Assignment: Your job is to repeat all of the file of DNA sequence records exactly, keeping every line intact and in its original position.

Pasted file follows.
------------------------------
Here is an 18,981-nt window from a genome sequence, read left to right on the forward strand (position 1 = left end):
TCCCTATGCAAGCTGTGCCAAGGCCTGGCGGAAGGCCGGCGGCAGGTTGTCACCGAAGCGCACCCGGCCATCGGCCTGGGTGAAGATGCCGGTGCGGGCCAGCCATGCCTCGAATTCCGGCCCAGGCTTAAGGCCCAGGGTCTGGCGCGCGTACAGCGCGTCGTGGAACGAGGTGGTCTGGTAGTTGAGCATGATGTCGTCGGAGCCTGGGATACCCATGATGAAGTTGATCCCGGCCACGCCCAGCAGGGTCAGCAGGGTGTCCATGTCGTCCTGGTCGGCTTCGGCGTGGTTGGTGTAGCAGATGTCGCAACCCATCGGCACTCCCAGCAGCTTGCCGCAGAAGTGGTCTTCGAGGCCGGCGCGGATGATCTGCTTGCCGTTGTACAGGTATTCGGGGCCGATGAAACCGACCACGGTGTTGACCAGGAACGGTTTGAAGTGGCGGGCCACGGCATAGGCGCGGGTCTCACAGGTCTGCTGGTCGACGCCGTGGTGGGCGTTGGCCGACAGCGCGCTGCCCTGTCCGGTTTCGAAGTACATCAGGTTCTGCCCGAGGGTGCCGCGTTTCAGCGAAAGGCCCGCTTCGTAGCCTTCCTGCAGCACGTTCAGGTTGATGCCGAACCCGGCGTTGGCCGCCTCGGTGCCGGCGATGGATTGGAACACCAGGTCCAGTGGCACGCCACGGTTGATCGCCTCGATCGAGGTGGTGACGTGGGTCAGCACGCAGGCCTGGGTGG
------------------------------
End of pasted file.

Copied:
Here is an 18,981-nt window from a genome sequence, read left to right on the forward strand (position 1 = left end):
TCCCTATGCAAGCTGTGCCAAGGCCTGGCGGAAGGCCGGCGGCAGGTTGTCACCGAAGCGCACCCGGCCATCGGCCTGGGTGAAGATGCCGGTGCGGGCCAGCCATGCCTCGAATTCCGGCCCAGGCTTAAGGCCCAGGGTCTGGCGCGCGTACAGCGCGTCGTGGAACGAGGTGGTCTGGTAGTTGAGCATGATGTCGTCGGAGCCTGGGATACCCATGATGAAGTTGATCCCGGCCACGCCCAGCAGGGTCAGCAGGGTGTCCATGTCGTCCTGGTCGGCTTCGGCGTGGTTGGTGTAGCAGATGTCGCAACCCATCGGCACTCCCAGCAGCTTGCCGCAGAAGTGGTCTTCGAGGCCGGCGCGGATGATCTGCTTGCCGTTGTACAGGTATTCGGGGCCGATGAAACCGACCACGGTGTTGACCAGGAACGGTTTGAAGTGGCGGGCCACGGCATAGGCGCGGGTCTCACAGGTCTGCTGGTCGACGCCGTGGTGGGCGTTGGCCGACAGCGCGCTGCCCTGTCCGGTTTCGAAGTACATCAGGTTCTGCCCGAGGGTGCCGCGTTTCAGCGAAAGGCCCGCTTCGTAGCCTTCCTGCAGCACGTTCAGGTTGATGCCGAACCCGGCGTTGGCCGCCTCGGTGCCGGCGATGGATTGGAACACCAGGTCCAGTGGCACGCCACGGTTGATCGCCTCGATCGAGGTGGTGACGTGGGTCAGCACGCAGGCCTGGGTGG